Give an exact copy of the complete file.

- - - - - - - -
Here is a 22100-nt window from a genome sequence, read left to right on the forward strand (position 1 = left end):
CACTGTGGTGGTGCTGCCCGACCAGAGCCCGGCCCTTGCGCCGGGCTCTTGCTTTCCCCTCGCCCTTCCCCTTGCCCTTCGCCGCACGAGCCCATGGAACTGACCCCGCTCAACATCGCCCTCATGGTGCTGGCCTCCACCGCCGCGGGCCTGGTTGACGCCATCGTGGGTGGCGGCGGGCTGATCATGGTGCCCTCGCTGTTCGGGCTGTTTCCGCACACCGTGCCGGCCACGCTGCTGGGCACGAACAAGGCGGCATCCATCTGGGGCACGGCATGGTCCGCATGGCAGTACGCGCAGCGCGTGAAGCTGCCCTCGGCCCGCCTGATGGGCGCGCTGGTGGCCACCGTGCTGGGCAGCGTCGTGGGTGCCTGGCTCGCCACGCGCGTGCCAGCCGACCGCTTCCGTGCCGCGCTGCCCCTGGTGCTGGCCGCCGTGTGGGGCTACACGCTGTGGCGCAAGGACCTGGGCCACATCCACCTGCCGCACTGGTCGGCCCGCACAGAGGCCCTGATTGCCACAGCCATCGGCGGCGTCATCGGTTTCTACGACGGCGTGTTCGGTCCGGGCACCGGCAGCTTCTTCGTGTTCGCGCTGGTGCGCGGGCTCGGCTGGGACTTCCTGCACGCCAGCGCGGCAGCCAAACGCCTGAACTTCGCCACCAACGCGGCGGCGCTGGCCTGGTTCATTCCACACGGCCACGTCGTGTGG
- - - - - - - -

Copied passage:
Here is a 22100-nt window from a genome sequence, read left to right on the forward strand (position 1 = left end):
CACTGTGGTGGTGCTGCCCGACCAGAGCCCGGCCCTTGCGCCGGGCTCTTGCTTTCCCCTCGCCCTTCCCCTTGCCCTTCGCCGCACGAGCCCATGGAACTGACCCCGCTCAACATCGCCCTCATGGTGCTGGCCTCCACCGCCGCGGGCCTGGTTGACGCCATCGTGGGTGGCGGCGGGCTGATCATGGTGCCCTCGCTGTTCGGGCTGTTTCCGCACACCGTGCCGGCCACGCTGCTGGGCACGAACAAGGCGGCATCCATCTGGGGCACGGCATGGTCCGCATGGCAGTACGCGCAGCGCGTGAAGCTGCCCTCGGCCCGCCTGATGGGCGCGCTGGTGGCCACCGTGCTGGGCAGCGTCGTGGGTGCCTGGCTCGCCACGCGCGTGCCAGCCGACCGCTTCCGTGCCGCGCTGCCCCTGGTGCTGGCCGCCGTGTGGGGCTACACGCTGTGGCGCAAGGACCTGGGCCACATCCACCTGCCGCACTGGTCGGCCCGCACAGAGGCCCTGATTGCCACAGCCATCGGCGGCGTCATCGGTTTCTACGACGGCGTGTTCGGTCCGGGCACCGGCAGCTTCTTCGTGTTCGCGCTGGTGCGCGGGCTCGGCTGGGACTTCCTGCACGCCAGCGCGGCAGCCAAACGCCTGAACTTCGCCACCAACGCGGCGGCGCTGGCCTGGTTCATTCCACACGGCCACGTCGTGTGG